The False Claims Act is a piece of federal legislation. Therefore, lawsuits arising under its provisions are settled by the federal District, Circuit, and Supreme Courts. While FCA Supreme Court precedent is continuing to emerge each year, District and Circuit courts are regularly faced with issues directly impacting whistleblowers and their ability to collect a portion of the government’s recovery. In today’s article, we explore a recently-dismissed FCA action involving the “first to file” rule and why, as a potential qui tam plaintiff, you should not feel dissuaded by this ruling. The “first to file” rule, along with several other FCA-related issues, are growing ripe for Supreme Court review and will hopefully be settled over the next several Supreme Court sessions. Until then, never hesitate to contact a reputable whistleblower attorney with information you may have involving contractor, healthcare, or other types of fraud against the government.
Understanding the “First to File” Rule
The False Claims Act contains a provision known as the “first to file” rule, which preserves recovery for the plaintiff(s) having filed their lawsuit first in time. Subsequent plaintiffs, even if they had no knowledge of the initial lawsuit, are generally barred from recovering under the FCA so long as there is another lawsuit pending with temporal priority.
Specifically, Section 3730(b)(5) of the FCA states: “When a person brings an action under this subsection, no person other than the Government may intervene or bring a related action based on the facts underlying the pending action.”
As the details of the following case reveal, the issue of whether an action is “related” is not always cut and dry, requiring courts to sort out whether two FCA lawsuits arising under arguably similar facts preclude recovery.
Court’s Holding in U.S. ex rel. Shea v. Cellco Partnership d/b/a Verizon Wireless, et al.
Earlier this month, the U.S. Circuit Court for the District of Columbia reviewed the relationship between two whistleblower lawsuits against Verizon Wireless to determine if the lawsuits were, in fact, too related for the whistleblower to recover under the subsequently-filed action. Interestingly, the same whistleblower filed both actions, referred to by the Court as Verizon I and Verizon II.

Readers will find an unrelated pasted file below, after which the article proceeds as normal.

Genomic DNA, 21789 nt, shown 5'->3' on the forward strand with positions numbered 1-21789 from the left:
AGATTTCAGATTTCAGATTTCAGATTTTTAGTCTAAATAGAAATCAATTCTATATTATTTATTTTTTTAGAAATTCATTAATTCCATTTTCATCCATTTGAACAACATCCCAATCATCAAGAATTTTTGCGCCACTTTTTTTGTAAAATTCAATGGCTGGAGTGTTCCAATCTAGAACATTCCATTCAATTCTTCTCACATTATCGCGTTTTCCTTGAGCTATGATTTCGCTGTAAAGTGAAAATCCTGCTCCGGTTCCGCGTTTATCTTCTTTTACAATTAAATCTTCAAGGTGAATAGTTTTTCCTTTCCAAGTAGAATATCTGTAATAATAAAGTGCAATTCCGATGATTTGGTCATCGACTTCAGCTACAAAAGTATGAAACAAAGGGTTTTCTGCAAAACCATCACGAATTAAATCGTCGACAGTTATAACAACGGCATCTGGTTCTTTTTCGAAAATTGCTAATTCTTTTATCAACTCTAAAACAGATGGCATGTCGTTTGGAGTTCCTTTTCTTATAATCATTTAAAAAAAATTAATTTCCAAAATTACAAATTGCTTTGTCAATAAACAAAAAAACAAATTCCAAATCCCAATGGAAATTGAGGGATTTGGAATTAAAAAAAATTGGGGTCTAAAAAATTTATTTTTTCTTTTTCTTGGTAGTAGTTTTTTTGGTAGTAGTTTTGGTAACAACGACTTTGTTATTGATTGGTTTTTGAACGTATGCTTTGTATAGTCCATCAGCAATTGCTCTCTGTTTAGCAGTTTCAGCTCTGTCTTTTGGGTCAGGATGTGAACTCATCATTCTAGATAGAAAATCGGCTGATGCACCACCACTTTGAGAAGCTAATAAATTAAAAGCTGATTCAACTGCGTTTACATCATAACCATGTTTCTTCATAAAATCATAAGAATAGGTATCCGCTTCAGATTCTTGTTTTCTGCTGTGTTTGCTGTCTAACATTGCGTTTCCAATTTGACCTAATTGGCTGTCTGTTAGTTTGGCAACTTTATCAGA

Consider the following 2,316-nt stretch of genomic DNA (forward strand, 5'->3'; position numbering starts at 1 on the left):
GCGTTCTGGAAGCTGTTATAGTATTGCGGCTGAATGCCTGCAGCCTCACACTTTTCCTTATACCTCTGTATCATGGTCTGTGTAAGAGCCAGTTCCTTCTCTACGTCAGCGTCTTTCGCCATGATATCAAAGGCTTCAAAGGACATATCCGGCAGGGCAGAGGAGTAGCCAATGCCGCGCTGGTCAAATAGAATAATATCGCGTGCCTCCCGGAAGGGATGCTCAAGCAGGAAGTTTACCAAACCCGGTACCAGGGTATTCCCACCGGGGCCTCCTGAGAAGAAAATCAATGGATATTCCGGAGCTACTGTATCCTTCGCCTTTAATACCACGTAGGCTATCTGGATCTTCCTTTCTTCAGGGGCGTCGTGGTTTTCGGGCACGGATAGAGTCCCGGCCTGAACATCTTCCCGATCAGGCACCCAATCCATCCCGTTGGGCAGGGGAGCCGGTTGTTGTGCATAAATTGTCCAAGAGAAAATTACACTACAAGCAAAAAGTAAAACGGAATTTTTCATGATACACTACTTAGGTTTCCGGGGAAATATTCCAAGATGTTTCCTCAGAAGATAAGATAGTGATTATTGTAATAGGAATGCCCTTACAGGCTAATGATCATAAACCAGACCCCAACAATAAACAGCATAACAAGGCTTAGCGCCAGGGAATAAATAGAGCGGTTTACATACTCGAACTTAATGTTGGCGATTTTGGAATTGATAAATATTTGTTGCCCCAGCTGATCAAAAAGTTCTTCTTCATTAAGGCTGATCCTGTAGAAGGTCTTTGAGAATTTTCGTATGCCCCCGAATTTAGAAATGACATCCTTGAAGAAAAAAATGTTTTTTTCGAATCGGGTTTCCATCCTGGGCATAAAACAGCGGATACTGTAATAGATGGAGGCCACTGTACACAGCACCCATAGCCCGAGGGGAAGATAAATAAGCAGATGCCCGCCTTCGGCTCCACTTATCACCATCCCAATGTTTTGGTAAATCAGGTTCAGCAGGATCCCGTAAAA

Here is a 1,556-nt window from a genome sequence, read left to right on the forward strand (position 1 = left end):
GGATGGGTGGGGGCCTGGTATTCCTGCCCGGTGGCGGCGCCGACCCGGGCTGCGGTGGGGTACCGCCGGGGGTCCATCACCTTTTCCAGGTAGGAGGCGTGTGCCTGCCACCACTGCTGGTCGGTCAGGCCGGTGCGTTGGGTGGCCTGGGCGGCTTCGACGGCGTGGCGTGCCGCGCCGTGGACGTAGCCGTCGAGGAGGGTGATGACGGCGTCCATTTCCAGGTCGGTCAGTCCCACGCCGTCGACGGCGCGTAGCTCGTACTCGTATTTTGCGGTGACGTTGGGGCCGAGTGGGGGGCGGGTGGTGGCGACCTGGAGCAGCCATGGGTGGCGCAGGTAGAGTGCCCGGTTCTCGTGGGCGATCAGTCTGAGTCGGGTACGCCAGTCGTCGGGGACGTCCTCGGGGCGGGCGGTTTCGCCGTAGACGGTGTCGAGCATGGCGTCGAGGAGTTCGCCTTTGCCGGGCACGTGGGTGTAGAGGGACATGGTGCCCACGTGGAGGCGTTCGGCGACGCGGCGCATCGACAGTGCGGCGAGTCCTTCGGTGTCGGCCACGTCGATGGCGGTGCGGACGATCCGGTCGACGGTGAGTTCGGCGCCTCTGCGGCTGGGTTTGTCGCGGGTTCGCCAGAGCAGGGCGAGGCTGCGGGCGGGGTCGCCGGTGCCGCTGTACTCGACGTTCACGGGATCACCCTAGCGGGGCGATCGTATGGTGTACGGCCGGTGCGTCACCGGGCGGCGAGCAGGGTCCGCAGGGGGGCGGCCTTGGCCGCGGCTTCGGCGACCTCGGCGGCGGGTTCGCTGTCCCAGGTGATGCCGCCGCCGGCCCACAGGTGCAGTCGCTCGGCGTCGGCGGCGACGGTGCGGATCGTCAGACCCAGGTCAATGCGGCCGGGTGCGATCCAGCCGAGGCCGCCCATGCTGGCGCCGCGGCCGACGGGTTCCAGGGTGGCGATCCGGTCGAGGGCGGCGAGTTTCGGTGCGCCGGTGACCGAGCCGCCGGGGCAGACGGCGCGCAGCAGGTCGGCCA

In the 2007 Verizon I case, a former Verizon consultant filed a qui tam lawsuit alleging unlawful surcharges charged with regard to a contract between the company and the General Services Administration. These surcharges were allegedly deceptively included in charges for federal, state, or local taxes and illegally inflated earnings for the wireless provider. In 2011, the government intervened in the litigation and the case was settled. The whistleblower recovered $20 million for his role in uncovering fraud.
Later in 2009, the same whistleblower filed Verizon II, supplemented by a 2012 Second Amended Complaint, alleging Verizon’s intent “to defraud the United States by knowingly billing the government for non-allowable surcharges.” Verizon quickly moved to dismiss the claim under the “first to file” rule, asserting that this claim had already been settled between the parties and the later filing was precluded by the FCA’s prohibitions against duplicitous litigation.
The whistleblower hinged his argument on the precedent established under the “first to file” rule, which interprets the FCA’s provision against bringing a subsequent “related action.” Specifically, an action is considered related if it “incorporates the same material elements of fraud” as the earlier action. This has been further interpreted to mean that a subsequent action is barred if the first would have “sufficed to equip the Government to investigate” the fraud in the later actions. Here, the whistleblower asserted that the second claim would have required a separate and distinct investigation, thereby rendering it unique and not subject to dismissal.
The D.C. Circuit Court sided with Verizon, holding that the misconduct alleged in Verizon I and Verizon II were part of the same common scheme and the government had ample opportunity to investigate both cases.
The issues presented in this case are not unique and have been addressed by several other courts – some of which have reached an opposite or contradictory conclusion. For example, in Kellogg Brown & Root Services, Inc. v. United States ex rel. Carter, the Supreme Court is set to decide a similar issue involving the “first to file” rule. In Kellogg, the Fourth Circuit reviewed whether a relator can file a subsequent related action under the False Claims Act when the original action was either dismissed or reduced to judgment. In other words, does the “first to file” rule apply to bar a complaint if the original action is no longer pending?
According to the Fourth Circuit, relators may refile “duplicitous actions” as long as the original, first-in-time action was dismissed or “reduced to judgment.” Defendants in Kellogg assert that this holding runs afoul of years of FCA precedent and will effectively require contractors to defend against identical whistleblower lawsuits for years.
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